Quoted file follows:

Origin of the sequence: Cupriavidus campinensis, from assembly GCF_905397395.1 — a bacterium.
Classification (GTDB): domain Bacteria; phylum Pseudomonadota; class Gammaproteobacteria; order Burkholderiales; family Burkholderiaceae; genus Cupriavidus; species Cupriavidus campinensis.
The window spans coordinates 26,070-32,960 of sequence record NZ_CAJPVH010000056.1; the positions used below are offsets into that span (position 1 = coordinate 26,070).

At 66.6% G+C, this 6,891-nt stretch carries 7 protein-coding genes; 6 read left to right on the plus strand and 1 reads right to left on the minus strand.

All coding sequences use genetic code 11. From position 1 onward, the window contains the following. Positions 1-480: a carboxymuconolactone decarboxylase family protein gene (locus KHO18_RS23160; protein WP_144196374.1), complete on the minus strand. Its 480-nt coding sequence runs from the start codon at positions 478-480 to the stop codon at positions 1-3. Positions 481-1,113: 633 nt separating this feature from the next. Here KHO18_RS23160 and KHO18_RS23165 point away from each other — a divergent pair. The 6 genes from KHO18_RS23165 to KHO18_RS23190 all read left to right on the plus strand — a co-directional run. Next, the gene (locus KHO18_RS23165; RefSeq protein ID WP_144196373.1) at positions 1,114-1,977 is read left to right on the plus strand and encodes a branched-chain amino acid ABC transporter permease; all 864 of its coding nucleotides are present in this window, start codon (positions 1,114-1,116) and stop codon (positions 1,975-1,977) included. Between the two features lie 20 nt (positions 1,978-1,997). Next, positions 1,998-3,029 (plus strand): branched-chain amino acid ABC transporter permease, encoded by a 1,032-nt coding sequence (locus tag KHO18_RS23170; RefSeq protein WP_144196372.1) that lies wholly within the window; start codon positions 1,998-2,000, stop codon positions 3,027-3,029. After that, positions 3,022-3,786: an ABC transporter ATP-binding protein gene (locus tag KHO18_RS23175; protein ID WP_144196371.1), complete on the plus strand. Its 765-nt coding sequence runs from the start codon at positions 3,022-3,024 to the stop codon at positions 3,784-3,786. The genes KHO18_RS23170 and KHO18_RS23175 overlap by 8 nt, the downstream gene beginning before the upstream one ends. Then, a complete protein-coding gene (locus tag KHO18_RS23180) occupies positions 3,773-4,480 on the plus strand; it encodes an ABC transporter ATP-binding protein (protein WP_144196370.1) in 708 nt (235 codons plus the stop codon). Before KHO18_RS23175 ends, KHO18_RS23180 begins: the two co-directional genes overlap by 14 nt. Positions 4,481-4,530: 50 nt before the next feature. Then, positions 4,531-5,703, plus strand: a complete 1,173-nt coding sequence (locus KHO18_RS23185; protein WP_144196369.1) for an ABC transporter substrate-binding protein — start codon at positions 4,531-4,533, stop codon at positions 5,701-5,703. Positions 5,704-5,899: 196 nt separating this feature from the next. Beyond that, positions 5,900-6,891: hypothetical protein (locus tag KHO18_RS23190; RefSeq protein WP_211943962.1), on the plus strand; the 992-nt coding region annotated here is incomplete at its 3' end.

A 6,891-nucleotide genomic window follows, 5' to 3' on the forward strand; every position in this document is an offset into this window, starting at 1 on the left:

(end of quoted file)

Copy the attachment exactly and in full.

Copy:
Origin of the sequence: Cupriavidus campinensis, from assembly GCF_905397395.1 — a bacterium.
Classification (GTDB): domain Bacteria; phylum Pseudomonadota; class Gammaproteobacteria; order Burkholderiales; family Burkholderiaceae; genus Cupriavidus; species Cupriavidus campinensis.
The window spans coordinates 26,070-32,960 of sequence record NZ_CAJPVH010000056.1; the positions used below are offsets into that span (position 1 = coordinate 26,070).

At 66.6% G+C, this 6,891-nt stretch carries 7 protein-coding genes; 6 read left to right on the plus strand and 1 reads right to left on the minus strand.

All coding sequences use genetic code 11. From position 1 onward, the window contains the following. Positions 1-480: a carboxymuconolactone decarboxylase family protein gene (locus KHO18_RS23160; protein WP_144196374.1), complete on the minus strand. Its 480-nt coding sequence runs from the start codon at positions 478-480 to the stop codon at positions 1-3. Positions 481-1,113: 633 nt separating this feature from the next. Here KHO18_RS23160 and KHO18_RS23165 point away from each other — a divergent pair. The 6 genes from KHO18_RS23165 to KHO18_RS23190 all read left to right on the plus strand — a co-directional run. Next, the gene (locus KHO18_RS23165; RefSeq protein ID WP_144196373.1) at positions 1,114-1,977 is read left to right on the plus strand and encodes a branched-chain amino acid ABC transporter permease; all 864 of its coding nucleotides are present in this window, start codon (positions 1,114-1,116) and stop codon (positions 1,975-1,977) included. Between the two features lie 20 nt (positions 1,978-1,997). Next, positions 1,998-3,029 (plus strand): branched-chain amino acid ABC transporter permease, encoded by a 1,032-nt coding sequence (locus tag KHO18_RS23170; RefSeq protein WP_144196372.1) that lies wholly within the window; start codon positions 1,998-2,000, stop codon positions 3,027-3,029. After that, positions 3,022-3,786: an ABC transporter ATP-binding protein gene (locus tag KHO18_RS23175; protein ID WP_144196371.1), complete on the plus strand. Its 765-nt coding sequence runs from the start codon at positions 3,022-3,024 to the stop codon at positions 3,784-3,786. The genes KHO18_RS23170 and KHO18_RS23175 overlap by 8 nt, the downstream gene beginning before the upstream one ends. Then, a complete protein-coding gene (locus tag KHO18_RS23180) occupies positions 3,773-4,480 on the plus strand; it encodes an ABC transporter ATP-binding protein (protein WP_144196370.1) in 708 nt (235 codons plus the stop codon). Before KHO18_RS23175 ends, KHO18_RS23180 begins: the two co-directional genes overlap by 14 nt. Positions 4,481-4,530: 50 nt before the next feature. Then, positions 4,531-5,703, plus strand: a complete 1,173-nt coding sequence (locus KHO18_RS23185; protein WP_144196369.1) for an ABC transporter substrate-binding protein — start codon at positions 4,531-4,533, stop codon at positions 5,701-5,703. Positions 5,704-5,899: 196 nt separating this feature from the next. Beyond that, positions 5,900-6,891: hypothetical protein (locus tag KHO18_RS23190; RefSeq protein WP_211943962.1), on the plus strand; the 992-nt coding region annotated here is incomplete at its 3' end.

A 6,891-nucleotide genomic window follows, 5' to 3' on the forward strand; every position in this document is an offset into this window, starting at 1 on the left: